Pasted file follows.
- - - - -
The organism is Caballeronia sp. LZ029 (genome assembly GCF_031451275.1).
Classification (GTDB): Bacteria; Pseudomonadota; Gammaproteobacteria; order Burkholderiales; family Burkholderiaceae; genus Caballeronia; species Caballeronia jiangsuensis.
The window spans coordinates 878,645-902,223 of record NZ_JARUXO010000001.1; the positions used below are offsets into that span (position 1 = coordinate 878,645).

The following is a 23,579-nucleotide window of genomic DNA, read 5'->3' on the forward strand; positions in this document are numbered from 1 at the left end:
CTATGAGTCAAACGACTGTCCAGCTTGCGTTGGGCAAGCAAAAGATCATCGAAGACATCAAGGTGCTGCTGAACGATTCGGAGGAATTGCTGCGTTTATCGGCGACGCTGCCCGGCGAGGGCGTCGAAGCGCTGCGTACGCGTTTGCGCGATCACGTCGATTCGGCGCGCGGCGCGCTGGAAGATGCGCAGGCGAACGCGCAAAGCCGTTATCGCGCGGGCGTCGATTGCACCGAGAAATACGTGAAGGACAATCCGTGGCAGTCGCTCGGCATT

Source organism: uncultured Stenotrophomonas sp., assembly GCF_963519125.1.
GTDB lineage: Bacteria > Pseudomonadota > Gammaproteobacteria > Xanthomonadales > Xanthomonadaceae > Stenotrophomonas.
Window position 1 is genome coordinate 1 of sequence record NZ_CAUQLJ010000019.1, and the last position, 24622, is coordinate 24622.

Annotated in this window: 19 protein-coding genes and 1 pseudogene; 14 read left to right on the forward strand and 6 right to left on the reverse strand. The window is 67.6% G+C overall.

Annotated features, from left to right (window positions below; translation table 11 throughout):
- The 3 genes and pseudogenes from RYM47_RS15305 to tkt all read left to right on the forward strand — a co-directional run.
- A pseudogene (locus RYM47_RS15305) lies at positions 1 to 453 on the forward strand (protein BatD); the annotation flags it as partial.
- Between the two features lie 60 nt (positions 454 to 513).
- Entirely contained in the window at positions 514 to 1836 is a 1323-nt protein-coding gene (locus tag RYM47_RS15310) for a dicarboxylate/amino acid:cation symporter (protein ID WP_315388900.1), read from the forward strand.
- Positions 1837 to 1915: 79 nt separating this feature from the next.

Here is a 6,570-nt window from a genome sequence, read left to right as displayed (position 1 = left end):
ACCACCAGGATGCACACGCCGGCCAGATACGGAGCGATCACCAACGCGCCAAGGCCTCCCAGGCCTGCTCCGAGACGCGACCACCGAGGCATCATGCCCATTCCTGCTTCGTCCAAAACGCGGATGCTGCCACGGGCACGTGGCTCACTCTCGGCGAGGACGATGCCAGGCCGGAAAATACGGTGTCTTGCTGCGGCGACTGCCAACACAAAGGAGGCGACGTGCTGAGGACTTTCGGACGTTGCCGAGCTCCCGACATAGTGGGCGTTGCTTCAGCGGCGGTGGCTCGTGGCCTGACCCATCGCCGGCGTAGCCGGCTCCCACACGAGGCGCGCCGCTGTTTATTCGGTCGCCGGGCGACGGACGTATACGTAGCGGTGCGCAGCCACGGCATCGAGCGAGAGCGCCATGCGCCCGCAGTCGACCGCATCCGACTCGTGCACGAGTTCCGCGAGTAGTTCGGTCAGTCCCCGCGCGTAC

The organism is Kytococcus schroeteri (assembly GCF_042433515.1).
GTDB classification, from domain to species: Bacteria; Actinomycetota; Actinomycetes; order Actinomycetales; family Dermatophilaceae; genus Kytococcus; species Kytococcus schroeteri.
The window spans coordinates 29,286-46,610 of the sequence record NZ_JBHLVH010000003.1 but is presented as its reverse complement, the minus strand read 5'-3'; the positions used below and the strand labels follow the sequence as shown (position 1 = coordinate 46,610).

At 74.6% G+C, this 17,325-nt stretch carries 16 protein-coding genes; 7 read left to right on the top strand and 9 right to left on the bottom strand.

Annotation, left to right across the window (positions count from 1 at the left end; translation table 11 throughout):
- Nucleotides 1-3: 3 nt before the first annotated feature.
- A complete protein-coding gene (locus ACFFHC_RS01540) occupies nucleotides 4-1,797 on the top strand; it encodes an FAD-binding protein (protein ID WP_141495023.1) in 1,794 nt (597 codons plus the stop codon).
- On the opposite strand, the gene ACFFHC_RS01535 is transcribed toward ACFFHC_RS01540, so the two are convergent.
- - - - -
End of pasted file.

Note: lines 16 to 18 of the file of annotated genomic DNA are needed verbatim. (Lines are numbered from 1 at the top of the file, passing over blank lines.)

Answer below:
Here is a 6,570-nt window from a genome sequence, read left to right as displayed (position 1 = left end):
ACCACCAGGATGCACACGCCGGCCAGATACGGAGCGATCACCAACGCGCCAAGGCCTCCCAGGCCTGCTCCGAGACGCGACCACCGAGGCATCATGCCCATTCCTGCTTCGTCCAAAACGCGGATGCTGCCACGGGCACGTGGCTCACTCTCGGCGAGGACGATGCCAGGCCGGAAAATACGGTGTCTTGCTGCGGCGACTGCCAACACAAAGGAGGCGACGTGCTGAGGACTTTCGGACGTTGCCGAGCTCCCGACATAGTGGGCGTTGCTTCAGCGGCGGTGGCTCGTGGCCTGACCCATCGCCGGCGTAGCCGGCTCCCACACGAGGCGCGCCGCTGTTTATTCGGTCGCCGGGCGACGGACGTATACGTAGCGGTGCGCAGCCACGGCATCGAGCGAGAGCGCCATGCGCCCGCAGTCGACCGCATCCGACTCGTGCACGAGTTCCGCGAGTAGTTCGGTCAGTCCCCGCGCGTAC

The organism is Kytococcus schroeteri (assembly GCF_042433515.1).